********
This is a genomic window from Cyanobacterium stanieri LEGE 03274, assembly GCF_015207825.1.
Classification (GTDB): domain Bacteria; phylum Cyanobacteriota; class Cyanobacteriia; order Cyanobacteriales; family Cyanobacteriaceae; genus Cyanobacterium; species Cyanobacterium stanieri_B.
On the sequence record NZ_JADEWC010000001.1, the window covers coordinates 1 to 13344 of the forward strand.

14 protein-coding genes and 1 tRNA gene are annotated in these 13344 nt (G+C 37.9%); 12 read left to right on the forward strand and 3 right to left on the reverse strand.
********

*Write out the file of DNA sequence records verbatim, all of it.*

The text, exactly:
This is a genomic window from Cyanobacterium stanieri LEGE 03274, assembly GCF_015207825.1.
Classification (GTDB): domain Bacteria; phylum Cyanobacteriota; class Cyanobacteriia; order Cyanobacteriales; family Cyanobacteriaceae; genus Cyanobacterium; species Cyanobacterium stanieri_B.
On the sequence record NZ_JADEWC010000001.1, the window covers coordinates 1 to 13344 of the forward strand.

14 protein-coding genes and 1 tRNA gene are annotated in these 13344 nt (G+C 37.9%); 12 read left to right on the forward strand and 3 right to left on the reverse strand.